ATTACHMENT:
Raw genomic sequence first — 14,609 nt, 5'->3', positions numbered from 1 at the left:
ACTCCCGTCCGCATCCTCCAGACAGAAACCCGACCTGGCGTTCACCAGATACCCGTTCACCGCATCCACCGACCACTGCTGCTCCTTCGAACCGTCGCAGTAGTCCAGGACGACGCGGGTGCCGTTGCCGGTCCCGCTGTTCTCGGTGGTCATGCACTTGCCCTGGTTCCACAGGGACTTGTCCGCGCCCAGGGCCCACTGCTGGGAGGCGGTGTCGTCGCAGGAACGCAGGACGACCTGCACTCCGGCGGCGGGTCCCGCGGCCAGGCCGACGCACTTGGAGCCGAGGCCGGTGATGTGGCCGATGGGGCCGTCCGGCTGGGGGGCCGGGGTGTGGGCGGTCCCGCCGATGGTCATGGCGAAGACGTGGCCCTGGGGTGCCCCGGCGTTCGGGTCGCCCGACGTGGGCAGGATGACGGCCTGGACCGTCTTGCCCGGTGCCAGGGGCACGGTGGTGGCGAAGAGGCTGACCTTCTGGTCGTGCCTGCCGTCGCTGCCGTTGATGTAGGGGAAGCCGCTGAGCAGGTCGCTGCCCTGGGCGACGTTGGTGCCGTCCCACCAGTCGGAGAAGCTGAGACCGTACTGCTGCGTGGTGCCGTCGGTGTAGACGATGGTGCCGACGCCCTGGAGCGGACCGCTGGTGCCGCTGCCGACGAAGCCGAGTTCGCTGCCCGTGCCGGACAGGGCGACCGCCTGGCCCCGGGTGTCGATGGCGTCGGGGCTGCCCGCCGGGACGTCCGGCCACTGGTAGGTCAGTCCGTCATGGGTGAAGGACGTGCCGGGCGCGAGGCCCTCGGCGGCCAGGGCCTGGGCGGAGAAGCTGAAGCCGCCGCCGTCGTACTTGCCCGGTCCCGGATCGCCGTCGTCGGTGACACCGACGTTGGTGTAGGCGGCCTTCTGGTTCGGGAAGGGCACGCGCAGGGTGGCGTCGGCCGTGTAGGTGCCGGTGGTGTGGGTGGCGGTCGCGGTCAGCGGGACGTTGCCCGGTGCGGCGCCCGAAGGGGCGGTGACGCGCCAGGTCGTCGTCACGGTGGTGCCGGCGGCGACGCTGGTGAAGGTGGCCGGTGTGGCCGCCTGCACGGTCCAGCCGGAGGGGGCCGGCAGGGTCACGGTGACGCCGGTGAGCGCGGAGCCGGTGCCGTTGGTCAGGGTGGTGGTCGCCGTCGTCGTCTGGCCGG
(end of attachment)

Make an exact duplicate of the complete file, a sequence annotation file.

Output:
Raw genomic sequence first — 14,609 nt, 5'->3', positions numbered from 1 at the left:
ACTCCCGTCCGCATCCTCCAGACAGAAACCCGACCTGGCGTTCACCAGATACCCGTTCACCGCATCCACCGACCACTGCTGCTCCTTCGAACCGTCGCAGTAGTCCAGGACGACGCGGGTGCCGTTGCCGGTCCCGCTGTTCTCGGTGGTCATGCACTTGCCCTGGTTCCACAGGGACTTGTCCGCGCCCAGGGCCCACTGCTGGGAGGCGGTGTCGTCGCAGGAACGCAGGACGACCTGCACTCCGGCGGCGGGTCCCGCGGCCAGGCCGACGCACTTGGAGCCGAGGCCGGTGATGTGGCCGATGGGGCCGTCCGGCTGGGGGGCCGGGGTGTGGGCGGTCCCGCCGATGGTCATGGCGAAGACGTGGCCCTGGGGTGCCCCGGCGTTCGGGTCGCCCGACGTGGGCAGGATGACGGCCTGGACCGTCTTGCCCGGTGCCAGGGGCACGGTGGTGGCGAAGAGGCTGACCTTCTGGTCGTGCCTGCCGTCGCTGCCGTTGATGTAGGGGAAGCCGCTGAGCAGGTCGCTGCCCTGGGCGACGTTGGTGCCGTCCCACCAGTCGGAGAAGCTGAGACCGTACTGCTGCGTGGTGCCGTCGGTGTAGACGATGGTGCCGACGCCCTGGAGCGGACCGCTGGTGCCGCTGCCGACGAAGCCGAGTTCGCTGCCCGTGCCGGACAGGGCGACCGCCTGGCCCCGGGTGTCGATGGCGTCGGGGCTGCCCGCCGGGACGTCCGGCCACTGGTAGGTCAGTCCGTCATGGGTGAAGGACGTGCCGGGCGCGAGGCCCTCGGCGGCCAGGGCCTGGGCGGAGAAGCTGAAGCCGCCGCCGTCGTACTTGCCCGGTCCCGGATCGCCGTCGTCGGTGACACCGACGTTGGTGTAGGCGGCCTTCTGGTTCGGGAAGGGCACGCGCAGGGTGGCGTCGGCCGTGTAGGTGCCGGTGGTGTGGGTGGCGGTCGCGGTCAGCGGGACGTTGCCCGGTGCGGCGCCCGAAGGGGCGGTGACGCGCCAGGTCGTCGTCACGGTGGTGCCGGCGGCGACGCTGGTGAAGGTGGCCGGTGTGGCCGCCTGCACGGTCCAGCCGGAGGGGGCCGGCAGGGTCACGGTGACGCCGGTGAGCGCGGAGCCGGTGCCGTTGGTCAGGGTGGTGGTCGCCGTCGTCGTCTGGCCGG